This is not my beautiful house...
Tiny bubbles slowly begin to rise to the surface of the pot, the hiss of the frying pan becoming steadily louder. Beautiful, fragrant smells hit my nose as my stomach begins to quietly rumble. The symphony that is my dinner is about to hit its crescendo! It's time to reach into the cupboard to do some last minute seasoning. This is it; I can feel it coming together now... this is the easy part. Like clockwork I can reach from spoon to spice. Mix. Stir. Taste. But wait... what is this... DOGFOOD? What! Nothing is where it should be? This is not my kitchen!
And you might ask yourself - well... how did I get here?
As you probably know, this past week Dan and I had been house-sitting for some friends of ours while they were away. We were pretty excited because they have a great kitchen, especially in comparison to our tiny place! They have gas burners, plenty of counter space and ::gasp:: a dishwasher! (Which here in Bermuda is a bit of a luxury.) The other night after burning some garlic while searching for the salt, we started talking about what a funny thing it is, to be cooking in someone else's kitchen. I don't think that I had realized the importance of such little things like knowing where the strainer is kept, or in which cabinet the cumin is hiding, because in cooking, timing really is everything. While watching Top Chef the other night, I had a whole new respect for the contestants as they frantically flailed about in a foreign kitchen filled with strangers and a strict time limit! But really isn't this what all chefs do on a nightly basis? No matter how long a chef has been working in his or her kitchen there are always going to be some unknown factors that could cause chaos in a place that requires such precision.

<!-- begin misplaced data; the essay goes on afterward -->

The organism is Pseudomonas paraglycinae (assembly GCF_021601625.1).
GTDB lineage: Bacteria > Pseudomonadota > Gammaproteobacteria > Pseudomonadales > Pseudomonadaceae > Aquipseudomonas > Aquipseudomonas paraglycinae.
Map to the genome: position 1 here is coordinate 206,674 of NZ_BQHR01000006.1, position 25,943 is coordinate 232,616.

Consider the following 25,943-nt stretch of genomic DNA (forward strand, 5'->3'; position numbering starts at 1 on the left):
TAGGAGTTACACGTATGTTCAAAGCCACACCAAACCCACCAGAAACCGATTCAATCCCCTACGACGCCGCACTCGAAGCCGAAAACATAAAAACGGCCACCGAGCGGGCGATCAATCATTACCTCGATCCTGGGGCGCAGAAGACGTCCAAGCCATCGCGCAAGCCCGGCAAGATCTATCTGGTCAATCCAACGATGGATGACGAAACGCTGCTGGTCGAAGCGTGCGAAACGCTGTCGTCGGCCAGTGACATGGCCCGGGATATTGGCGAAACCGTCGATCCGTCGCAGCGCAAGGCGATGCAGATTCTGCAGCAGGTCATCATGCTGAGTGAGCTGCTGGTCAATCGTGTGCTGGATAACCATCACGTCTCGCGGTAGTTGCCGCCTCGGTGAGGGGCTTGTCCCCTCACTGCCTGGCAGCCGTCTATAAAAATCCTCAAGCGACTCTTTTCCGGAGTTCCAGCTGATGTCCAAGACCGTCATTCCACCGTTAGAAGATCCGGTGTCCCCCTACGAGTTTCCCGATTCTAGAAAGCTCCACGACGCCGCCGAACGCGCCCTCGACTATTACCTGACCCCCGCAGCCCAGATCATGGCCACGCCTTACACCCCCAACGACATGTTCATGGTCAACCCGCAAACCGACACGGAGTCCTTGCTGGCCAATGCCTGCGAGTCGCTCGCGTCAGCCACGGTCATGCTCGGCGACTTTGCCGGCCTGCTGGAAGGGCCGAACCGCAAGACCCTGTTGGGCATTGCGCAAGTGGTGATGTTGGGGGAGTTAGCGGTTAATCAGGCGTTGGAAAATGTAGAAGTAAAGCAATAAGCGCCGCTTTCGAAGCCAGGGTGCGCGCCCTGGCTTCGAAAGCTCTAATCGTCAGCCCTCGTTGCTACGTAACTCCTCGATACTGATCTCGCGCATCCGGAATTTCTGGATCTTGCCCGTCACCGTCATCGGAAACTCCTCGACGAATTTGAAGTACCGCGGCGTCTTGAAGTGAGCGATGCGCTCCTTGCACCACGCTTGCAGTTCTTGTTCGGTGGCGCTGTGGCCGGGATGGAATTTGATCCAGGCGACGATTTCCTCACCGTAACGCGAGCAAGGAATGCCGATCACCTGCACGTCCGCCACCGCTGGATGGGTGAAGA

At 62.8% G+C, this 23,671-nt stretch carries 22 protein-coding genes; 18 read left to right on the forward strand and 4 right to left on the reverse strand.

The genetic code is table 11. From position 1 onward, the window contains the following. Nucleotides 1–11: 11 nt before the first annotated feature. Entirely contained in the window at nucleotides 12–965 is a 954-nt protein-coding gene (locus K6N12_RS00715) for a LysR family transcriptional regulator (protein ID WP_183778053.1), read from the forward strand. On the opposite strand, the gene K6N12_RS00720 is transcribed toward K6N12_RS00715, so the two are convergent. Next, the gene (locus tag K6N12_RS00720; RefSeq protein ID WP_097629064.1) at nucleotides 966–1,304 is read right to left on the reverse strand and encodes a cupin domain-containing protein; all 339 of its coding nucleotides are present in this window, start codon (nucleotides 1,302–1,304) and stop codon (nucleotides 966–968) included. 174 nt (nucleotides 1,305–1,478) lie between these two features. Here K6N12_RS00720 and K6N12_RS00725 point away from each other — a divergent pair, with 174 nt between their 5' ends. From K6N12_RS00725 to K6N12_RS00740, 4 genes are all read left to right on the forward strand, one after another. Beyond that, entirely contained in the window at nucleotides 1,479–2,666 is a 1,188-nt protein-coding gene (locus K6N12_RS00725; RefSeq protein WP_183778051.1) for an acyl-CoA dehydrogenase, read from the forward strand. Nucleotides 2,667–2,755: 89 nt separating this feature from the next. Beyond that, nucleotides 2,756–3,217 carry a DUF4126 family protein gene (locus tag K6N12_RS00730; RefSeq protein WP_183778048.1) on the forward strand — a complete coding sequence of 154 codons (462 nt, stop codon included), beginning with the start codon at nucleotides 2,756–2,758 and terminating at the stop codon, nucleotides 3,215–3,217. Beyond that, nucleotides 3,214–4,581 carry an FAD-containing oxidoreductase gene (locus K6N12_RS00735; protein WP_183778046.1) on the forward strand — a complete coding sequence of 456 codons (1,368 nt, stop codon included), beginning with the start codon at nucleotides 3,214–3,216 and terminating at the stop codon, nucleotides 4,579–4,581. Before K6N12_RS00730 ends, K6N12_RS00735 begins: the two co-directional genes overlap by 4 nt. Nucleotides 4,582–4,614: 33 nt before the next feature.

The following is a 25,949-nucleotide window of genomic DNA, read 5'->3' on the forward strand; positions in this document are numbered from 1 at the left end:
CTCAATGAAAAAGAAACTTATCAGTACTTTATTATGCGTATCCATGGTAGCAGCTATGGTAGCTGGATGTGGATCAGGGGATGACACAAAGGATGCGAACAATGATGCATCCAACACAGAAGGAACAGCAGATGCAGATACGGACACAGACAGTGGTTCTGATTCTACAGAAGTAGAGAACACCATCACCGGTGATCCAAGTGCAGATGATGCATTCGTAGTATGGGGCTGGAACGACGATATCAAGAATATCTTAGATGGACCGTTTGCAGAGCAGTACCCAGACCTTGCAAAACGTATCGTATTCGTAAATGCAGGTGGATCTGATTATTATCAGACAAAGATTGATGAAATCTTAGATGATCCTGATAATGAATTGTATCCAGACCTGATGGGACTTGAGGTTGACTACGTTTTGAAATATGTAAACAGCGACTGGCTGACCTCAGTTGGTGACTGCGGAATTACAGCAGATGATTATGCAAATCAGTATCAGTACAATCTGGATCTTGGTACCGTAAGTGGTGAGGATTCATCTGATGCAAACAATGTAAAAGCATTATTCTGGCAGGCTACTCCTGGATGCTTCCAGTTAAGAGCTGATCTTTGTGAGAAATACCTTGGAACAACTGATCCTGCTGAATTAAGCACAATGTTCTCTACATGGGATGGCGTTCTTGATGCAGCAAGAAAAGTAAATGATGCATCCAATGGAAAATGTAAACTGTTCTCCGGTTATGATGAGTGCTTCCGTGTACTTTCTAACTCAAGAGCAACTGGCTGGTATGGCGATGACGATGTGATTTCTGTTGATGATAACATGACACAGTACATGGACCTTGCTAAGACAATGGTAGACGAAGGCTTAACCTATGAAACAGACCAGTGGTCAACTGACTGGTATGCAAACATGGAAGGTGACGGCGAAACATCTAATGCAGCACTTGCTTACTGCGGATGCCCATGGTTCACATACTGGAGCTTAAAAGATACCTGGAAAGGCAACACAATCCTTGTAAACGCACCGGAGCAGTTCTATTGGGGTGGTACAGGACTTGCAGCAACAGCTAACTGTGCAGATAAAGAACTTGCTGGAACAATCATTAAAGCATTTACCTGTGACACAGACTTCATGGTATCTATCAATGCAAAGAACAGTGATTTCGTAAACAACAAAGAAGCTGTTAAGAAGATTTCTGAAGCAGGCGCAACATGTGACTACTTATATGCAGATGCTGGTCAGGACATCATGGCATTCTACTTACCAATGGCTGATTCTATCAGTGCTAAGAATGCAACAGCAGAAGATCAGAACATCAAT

So how do they do it? What is the key to this flexibility in the kitchen all the while maintaining the high level of accuracy needed?
Now I'm no expert, by any means, but this past week taught me something about cooking in a strange kitchen. Something that I think applies to all cooking in any kitchen. To borrow a rather cliché phrase made famous by the boy scouts, one must "always be prepared". This point may seem blaringly obvious to some, but I think it's worthwhile none the less. Gathering up all supplies before beginning the task at hand is infinitely important. To quote a personal hero of mine, Tony Bourdain, "as a cook, your station, and its condition, its state of readiness, is an extension of your nervous system". I don't think I could possibly have said it any better. Organizing your pots, pans, utensils, ingredients, and any other necessary preparation is referred to as your "mise-en-place". And this is, I think, one of the keys to success in the kitchen. So whether you're in your very own home preparing the simplest dish, on an adventure in a foreign kitchen, or even a professional cook in a restaurant, I think that properly setting out your work area before cooking commences is vital, or else things are gonna get hectic real quick. Once Dan and I had located everything we needed in the kitchen we could just enjoy the cooking (and the puppy) and not worry as much about finding the whisk.